Locked In & Live
Irish singer-songwriter Ben Reel is releasing Locked in & Live, an album of eighteen songs, eight live with a full band, three live solo acoustic, and seven studio songs that he recorded during the pandemic, hence “locked in” as part of the title. Two of the acoustic songs are cover versions of Bob Dylan’s “Oh Sister” and Bruce Springsteen’s “Drive All Night,” the latter featuring Reel on the piano. Out of the seven studio tracks there are tribute songs to two great friends who sadly passed away in the last year: Rainbow George Weiss whom Ben co-wrote “U People” and “Scoring Goals” with, and fellow Irish songwriter Tony McLoughlin which Ben co-wrote the song “U Look to Me.” In case you are new to Reel, he is an emotive songwriter in a similar vein to Irish songwriter Ben Glover. Yet, as you listen to this project, Reel’s steeped in soul sound has more in common with Springsteen than the Irish singer you may envision.
On the live cuts, Reel plays acoustic guitar and harmonica to the accompaniment of bassist Ronnie O’Flynn, drummer Michael Black, guitarist Mick McCarney, keyboardist John McCullough and background vocals from his partner, Julieanne Black Reel. These same musicians and others join him in the studio except for the track “Tear It Down,” recorded in Nashville with the assistance of guitarist Will Kimbrough, bassist Garry Tallent of E-Street fame, Tommy Womack on background vocals and Evan Hutchings on drums. In the studio, Reel displays his multi-instrumental side, playing multiple guitars, harmonica, bass, percussion, and keys. The selections are mostly hits from his previous albums such as rollicking opener “Tough People” and closer “This Is the Movie,” the sturdily strummed latter certainly one of several Springsteen-esque sounding songs.
“Safe and Sound” evokes a pensive, placid mood with its tinkling piano and guitar fills brightening an otherwise dark backdrop while “Like a Breeze” rides on insistent snare beats as Reel’s soulful wail (“red skies in the morning, sailors take warning”), reaches even higher urgency in the repetitive chorus, “This is the last time,” strengthened by Julieanne’s harmonies. Reel’s harmonica and hushed vocals introduce the mysterious “Landscapes” featuring more outstanding keyboard work from McCullough. “Up There In The Sky” is a stirring plea with Reel’s vocal chops rising above the steady keys and guitar. If ever a prayer would to be answered, this one likely will. “Darkness and Light,” the title track of his 2013 release, true to its title, weaves and wobbles with McCarney and McCullough both using wah-wah effects. “Lucky Streak” moves to an infectious shuffling beat, accented by Reel’s harmonica while the aforementioned “This Is the Movie” closes the live set, one full of heartfelt vocals and where the sparer accompaniment generally frames Reel’s aching vocals better than the amped up.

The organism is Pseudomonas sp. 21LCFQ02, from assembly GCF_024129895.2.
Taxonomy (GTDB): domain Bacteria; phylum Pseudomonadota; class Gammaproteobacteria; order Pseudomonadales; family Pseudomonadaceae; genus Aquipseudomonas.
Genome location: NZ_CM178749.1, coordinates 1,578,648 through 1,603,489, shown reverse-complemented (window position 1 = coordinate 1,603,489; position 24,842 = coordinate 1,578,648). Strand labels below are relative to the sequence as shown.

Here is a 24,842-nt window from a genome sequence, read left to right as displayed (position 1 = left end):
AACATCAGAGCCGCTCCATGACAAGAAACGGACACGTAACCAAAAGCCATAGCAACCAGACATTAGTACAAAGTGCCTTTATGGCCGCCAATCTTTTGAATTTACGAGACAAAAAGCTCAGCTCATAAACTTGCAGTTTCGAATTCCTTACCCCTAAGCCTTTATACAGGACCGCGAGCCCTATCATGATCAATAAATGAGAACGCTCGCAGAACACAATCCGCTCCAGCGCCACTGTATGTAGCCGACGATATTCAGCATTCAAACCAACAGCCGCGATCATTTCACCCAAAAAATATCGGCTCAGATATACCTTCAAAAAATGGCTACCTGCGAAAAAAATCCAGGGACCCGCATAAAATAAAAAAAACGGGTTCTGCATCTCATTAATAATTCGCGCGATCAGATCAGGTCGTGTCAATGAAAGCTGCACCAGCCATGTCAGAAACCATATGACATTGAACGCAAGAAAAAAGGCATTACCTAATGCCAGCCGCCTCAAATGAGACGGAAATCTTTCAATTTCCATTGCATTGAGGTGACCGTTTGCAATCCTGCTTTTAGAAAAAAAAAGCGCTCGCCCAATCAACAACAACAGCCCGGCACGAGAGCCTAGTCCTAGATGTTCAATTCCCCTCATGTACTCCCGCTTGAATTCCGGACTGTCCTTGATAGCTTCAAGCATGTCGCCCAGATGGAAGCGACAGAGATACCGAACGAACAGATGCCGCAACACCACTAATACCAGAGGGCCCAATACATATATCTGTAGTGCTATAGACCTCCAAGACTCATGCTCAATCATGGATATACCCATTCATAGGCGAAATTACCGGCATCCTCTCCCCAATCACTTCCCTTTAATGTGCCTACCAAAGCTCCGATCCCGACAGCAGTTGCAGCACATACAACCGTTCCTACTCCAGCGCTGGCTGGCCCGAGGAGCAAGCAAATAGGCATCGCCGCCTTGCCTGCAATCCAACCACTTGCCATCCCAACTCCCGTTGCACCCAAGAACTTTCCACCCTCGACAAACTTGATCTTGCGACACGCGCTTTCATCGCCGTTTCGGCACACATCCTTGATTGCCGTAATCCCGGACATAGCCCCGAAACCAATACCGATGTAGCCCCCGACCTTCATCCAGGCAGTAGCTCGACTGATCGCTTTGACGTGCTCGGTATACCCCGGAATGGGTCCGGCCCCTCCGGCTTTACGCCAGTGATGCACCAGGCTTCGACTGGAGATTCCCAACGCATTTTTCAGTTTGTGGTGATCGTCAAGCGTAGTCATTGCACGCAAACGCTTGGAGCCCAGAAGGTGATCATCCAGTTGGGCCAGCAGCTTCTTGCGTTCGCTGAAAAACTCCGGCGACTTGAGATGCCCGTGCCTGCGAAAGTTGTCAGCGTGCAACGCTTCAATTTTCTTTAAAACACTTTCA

So much for that last comment. The studio side begins with a dense backdrop for the driving “2020 Vision,” a song where Ben played all instruments himself and is available on YouTube. “Tear It Down” is the Nashville recorded song, a blistering rock attack in keeping with its protest lyrics against the British Tory party who didn’t care about the consequences of Brexit that could have upended the Irish Good Friday agreement. “When I Was a Boy” is an outtake from his 2013 Darkness & Light, filled with more harmonies from Ben’s better half. The Dylan-esque “Isolation Blues” is a somewhat sarcastic, witty look at the pandemic years, complete with the harmonica in the rack and bit of nasal in his vocal. These are followed by the three heartfelt aforementioned sturdy rocking tribute songs, all three of which are strong. The scathing “U People” (“We don’t want you. We don’t need you. We’re making you redundant, we’re showing you the door”) plays to a reggae beat and Rainbow George Weiss’ voiceover. “Scoring Goals” features the spoken word of Ian Jury.
The program ends with the three solo pieces, beginning with a faithful rendering of Dylan’s harmonica assisted “Oh, Sister.” “Old Wise” is a Reel original, done in similar style with guitar and harp-in-the-rack. The stunner is Reel at piano for The Boss’s “Drive All Night,” getting into very deep soul territory. Yet, if you really dig this song, nothing tops Bruce’s performance in the The River Box Set from his performance in Tempe, AZ in 1980, also now available on YouTube. Nonetheless, Reel’s cover, about half as long, is very good too.
If this is your introduction to Reel, you’ll be excited to find a great songwriter and one of the more emotive vocalists out there. For a deeper dive into his songwriting, be sure to check out his 2019 The Nashville Calling.
- Jim Hynes